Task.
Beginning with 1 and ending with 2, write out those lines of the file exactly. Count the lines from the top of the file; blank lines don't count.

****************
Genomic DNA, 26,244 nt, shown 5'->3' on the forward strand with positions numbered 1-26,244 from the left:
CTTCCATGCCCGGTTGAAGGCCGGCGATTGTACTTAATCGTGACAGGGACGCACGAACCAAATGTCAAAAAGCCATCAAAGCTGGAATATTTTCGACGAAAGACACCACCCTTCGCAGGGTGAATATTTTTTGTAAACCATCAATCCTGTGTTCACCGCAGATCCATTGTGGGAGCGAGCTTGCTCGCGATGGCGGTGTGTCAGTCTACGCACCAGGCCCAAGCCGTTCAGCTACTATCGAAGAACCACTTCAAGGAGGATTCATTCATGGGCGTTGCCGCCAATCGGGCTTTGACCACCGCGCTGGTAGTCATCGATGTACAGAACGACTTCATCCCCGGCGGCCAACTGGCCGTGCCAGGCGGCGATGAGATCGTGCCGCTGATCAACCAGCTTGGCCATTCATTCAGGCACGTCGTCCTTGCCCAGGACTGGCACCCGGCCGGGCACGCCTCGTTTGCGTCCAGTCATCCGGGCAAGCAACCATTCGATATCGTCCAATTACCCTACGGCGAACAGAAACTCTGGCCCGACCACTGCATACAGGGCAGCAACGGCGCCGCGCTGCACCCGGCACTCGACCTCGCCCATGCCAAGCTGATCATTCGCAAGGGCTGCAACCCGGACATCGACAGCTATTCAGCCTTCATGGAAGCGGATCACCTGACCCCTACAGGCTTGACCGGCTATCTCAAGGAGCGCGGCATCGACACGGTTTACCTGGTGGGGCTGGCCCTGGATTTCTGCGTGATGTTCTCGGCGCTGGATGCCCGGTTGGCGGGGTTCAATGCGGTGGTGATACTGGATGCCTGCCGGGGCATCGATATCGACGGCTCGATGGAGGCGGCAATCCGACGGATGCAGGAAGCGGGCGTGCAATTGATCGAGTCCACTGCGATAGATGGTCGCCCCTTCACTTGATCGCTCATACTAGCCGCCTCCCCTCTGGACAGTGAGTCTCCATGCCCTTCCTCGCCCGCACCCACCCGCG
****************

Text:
Genomic DNA, 26,244 nt, shown 5'->3' on the forward strand with positions numbered 1-26,244 from the left:
CTTCCATGCCCGGTTGAAGGCCGGCGATTGTACTTAATCGTGACAGGGACGCACGAACCAAATGTCAAAAAGCCATCAAAGCTGGAATATTTTCGACGAAAGACACCACCCTTCGCAGGGTGAATATTTTTTGTAAACCATCAATCCTGTGTTCACCGCAGATCCATTGTGGGAGCGAGCTTGCTCGCGATGGCGGTGTGTCAGTCTACGCACCAGGCCCAAGCCGTTCAGCTACTATCGAAGAACCACTTCAAGGAGGATTCATTCATGGGCGTTGCCGCCAATCGGGCTTTGACCACCGCGCTGGTAGTCATCGATGTACAGAACGACTTCATCCCCGGCGGCCAACTGGCCGTGCCAGGCGGCGATGAGATCGTGCCGCTGATCAACCAGCTTGGCCATTCATTCAGGCACGTCGTCCTTGCCCAGGACTGGCACCCGGCCGGGCACGCCTCGTTTGCGTCCAGTCATCCGGGCAAGCAACCATTCGATATCGTCCAATTACCCTACGGCGAACAGAAACTCTGGCCCGACCACTGCATACAGGGCAGCAACGGCGCCGCGCTGCACCCGGCACTCGACCTCGCCCATGCCAAGCTGATCATTCGCAAGGGCTGCAACCCGGACATCGACAGCTATTCAGCCTTCATGGAAGCGGATCACCTGACCCCTACAGGCTTGACCGGCTATCTCAAGGAGCGCGGCATCGACACGGTTTACCTGGTGGGGCTGGCCCTGGATTTCTGCGTGATGTTCTCGGCGCTGGATGCCCGGTTGGCGGGGTTCAATGCGGTGGTGATACTGGATGCCTGCCGGGGCATCGATATCGACGGCTCGATGGAGGCGGCAATCCGACGGATGCAGGAAGCGGGCGTGCAATTGATCGAGTCCACTGCGATAGATGGTCGCCCCTTCACTTGATCGCTCATACTAGCCGCCTCCCCTCTGGACAGTGAGTCTCCATGCCCTTCCTCGCCCGCACCCACCCGCG